Latest students graduate as Irish National Stud course celebrates 50-year mark
24 individuals from around the world received their honours on Friday
That the Irish National Stud's thoroughbred breeding course reached its half-century this year would usually have been cause for some serious celebrations - except this isn't quite the time for big parties.
So the latest 24 students to graduate from an education system that is respected the world over had to make do with a low-key ceremony on Friday afternoon as they prepared to begin their careers in the industry.
It was back in 1971 that the stud's then-manager Michael Osborne initiated a course that has received more than 1,000 students to date and played a part in shaping many of bloodstock's influential figures.
The six-month residential course runs through the breeding season and includes a large chunk of practical experience through the stud's stallion yard, foaling unit, yearling barns and office, with ongoing assessment and project work.
The two dozen students from around the world were awarded their certificates at the stud on Friday, with gold and silver medals awarded to the highest achieving two students.
Gold was presented to Jake Scott Campbell from County Kildare, who was praised for demonstrating "an outstanding performance in all aspects of the course", with the silver medal awarded to Australian Lachlan Pethica.
The Jonathan Fitzpatrick internship was awarded to Benjamin Shoare from West Sussex, who will commence his internship with the INS next month.
Alexis Navet from France was the recipient of the Irish Field Blue Hen Award and presented with a cheque for €250 for his winning article on broodmares.
The veterinary exam award was presented to Sarah Kelly from Kildare, while the CEO award for the highest score in the equine business exam went to Conor Mahon of County Kilkenny.
Best portfolio of assignments also went to Shoare, while the continuous assessment award was presented to Niamh Walsh of County Waterford for her determination, hard work and dedication throughout her time on the course.
Grace Kerr (from the class of 2020) was the recipient of the John Durkan scholarship, which is presented annually by the class of 1984 and granted to a student who has shown an interest in pursuing a career in training racehorses. The winner is heading towards a placement with another former course graduate, Manton-based Brian Meehan, in the coming weeks.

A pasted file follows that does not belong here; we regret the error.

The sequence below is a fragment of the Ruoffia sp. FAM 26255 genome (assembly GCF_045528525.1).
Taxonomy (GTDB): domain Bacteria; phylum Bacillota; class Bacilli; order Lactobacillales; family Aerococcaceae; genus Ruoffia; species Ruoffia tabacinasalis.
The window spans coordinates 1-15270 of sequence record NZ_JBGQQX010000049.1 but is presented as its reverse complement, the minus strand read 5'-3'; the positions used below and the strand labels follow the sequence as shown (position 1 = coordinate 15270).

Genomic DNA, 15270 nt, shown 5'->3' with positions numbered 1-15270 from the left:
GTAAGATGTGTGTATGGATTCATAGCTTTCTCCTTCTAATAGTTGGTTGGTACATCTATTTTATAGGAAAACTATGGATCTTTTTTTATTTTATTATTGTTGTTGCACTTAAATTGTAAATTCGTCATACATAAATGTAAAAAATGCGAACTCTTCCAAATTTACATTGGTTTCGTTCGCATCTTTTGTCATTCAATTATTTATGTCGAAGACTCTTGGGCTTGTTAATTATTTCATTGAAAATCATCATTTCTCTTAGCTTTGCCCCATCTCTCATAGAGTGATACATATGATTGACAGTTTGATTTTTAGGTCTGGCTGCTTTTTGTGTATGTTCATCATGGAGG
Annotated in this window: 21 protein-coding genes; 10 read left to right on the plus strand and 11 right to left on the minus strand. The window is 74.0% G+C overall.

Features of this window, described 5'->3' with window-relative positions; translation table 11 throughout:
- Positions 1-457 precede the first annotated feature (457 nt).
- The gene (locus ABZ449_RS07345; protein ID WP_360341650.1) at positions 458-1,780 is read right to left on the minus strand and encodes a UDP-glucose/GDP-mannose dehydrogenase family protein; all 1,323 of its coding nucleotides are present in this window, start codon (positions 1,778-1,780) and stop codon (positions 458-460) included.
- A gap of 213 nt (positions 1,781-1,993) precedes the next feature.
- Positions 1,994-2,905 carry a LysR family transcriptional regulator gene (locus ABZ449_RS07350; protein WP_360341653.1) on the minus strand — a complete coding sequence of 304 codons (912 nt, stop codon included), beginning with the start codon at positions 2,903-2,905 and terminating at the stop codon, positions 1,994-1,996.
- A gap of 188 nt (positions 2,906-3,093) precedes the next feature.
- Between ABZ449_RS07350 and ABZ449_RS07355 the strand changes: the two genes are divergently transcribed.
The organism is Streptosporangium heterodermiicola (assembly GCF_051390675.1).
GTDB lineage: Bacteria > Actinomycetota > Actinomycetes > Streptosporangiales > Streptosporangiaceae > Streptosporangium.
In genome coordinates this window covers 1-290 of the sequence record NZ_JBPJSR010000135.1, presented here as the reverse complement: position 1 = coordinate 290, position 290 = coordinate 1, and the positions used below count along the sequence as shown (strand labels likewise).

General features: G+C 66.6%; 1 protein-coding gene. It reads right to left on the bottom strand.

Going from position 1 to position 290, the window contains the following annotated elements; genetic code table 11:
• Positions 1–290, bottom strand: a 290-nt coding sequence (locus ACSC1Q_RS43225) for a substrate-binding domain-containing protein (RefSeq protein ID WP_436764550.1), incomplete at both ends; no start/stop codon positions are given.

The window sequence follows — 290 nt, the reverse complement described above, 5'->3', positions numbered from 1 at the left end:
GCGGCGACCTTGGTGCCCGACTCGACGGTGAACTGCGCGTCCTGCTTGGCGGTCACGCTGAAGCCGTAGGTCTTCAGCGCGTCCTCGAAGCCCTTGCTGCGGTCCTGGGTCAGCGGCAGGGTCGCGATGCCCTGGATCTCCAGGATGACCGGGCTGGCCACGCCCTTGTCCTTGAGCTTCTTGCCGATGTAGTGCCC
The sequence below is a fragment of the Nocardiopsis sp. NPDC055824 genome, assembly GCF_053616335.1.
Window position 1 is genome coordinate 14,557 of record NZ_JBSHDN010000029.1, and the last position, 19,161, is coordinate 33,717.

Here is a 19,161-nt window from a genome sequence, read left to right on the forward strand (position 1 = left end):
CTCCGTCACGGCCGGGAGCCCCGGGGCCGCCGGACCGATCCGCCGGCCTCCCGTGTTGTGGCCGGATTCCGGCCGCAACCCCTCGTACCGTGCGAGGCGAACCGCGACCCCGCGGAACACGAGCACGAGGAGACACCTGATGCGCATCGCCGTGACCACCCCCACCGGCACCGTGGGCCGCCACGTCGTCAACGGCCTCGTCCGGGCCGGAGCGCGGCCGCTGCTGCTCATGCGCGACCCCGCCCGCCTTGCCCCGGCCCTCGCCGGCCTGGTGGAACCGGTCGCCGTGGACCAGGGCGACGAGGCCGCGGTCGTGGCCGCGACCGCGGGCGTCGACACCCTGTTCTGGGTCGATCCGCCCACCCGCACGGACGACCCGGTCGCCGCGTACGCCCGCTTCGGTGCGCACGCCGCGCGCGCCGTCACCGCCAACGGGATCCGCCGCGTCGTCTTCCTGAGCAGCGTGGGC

Anne Channon, the course's education development manager, said: "I would like to commend the students for their hard work and dedication over the past six months.
"More than ever before the thoroughbred industry needs skilled
people who are thinkers and globally minded [and] I'm confident that these students have all the attributes that are needed to bring the industry forward. I wish each and every one of them the very best as they take the next step in their careers."
Cathal Beale, the CEO of the Irish National Stud, added: "The class of 2021 have excelled themselves throughout the course. With the various enforced restrictions in place, they managed a difficult situation with resilience and professionalism.
"We look forward to celebrating their inevitable achievements over the coming year and wish them all the very best in the future."
The class of 2021
Patrick Campion (USA), Shea Connolly (Ireland), Marianne Gay (France), Hortense Huet (France), Suzanne Hyland (Ireland), Sarah Kelly (Ireland), Eathan Leonard (Ireland), Conor Mahon (Ireland), Olivia Marnane (Ireland), Hannah Moriarty (USA), Alexis Navet (France), Mairead O’Riordan (Ireland), George Prince (UK), Lauren Robinson (Ireland), Mehdi Saci (France), Jake Scott Campbell (Ireland), Ben Shoare (UK), Charlie Sweeney (Ireland), Niamh Walsh (Ireland), Elinor Wolf (USA), Normarie Santiago (Puerto Rico) recipient of the Gerry Dilger Equine Scholarship, Nathan Trumper (New Zealand) recipient of the NZTBA scholarship, Lachlan Pethica (Australia) and Alyssa Pickles (Australia) recipients of the Thoroughbred Breeders Australia Basil Nolan Jnr scholarship.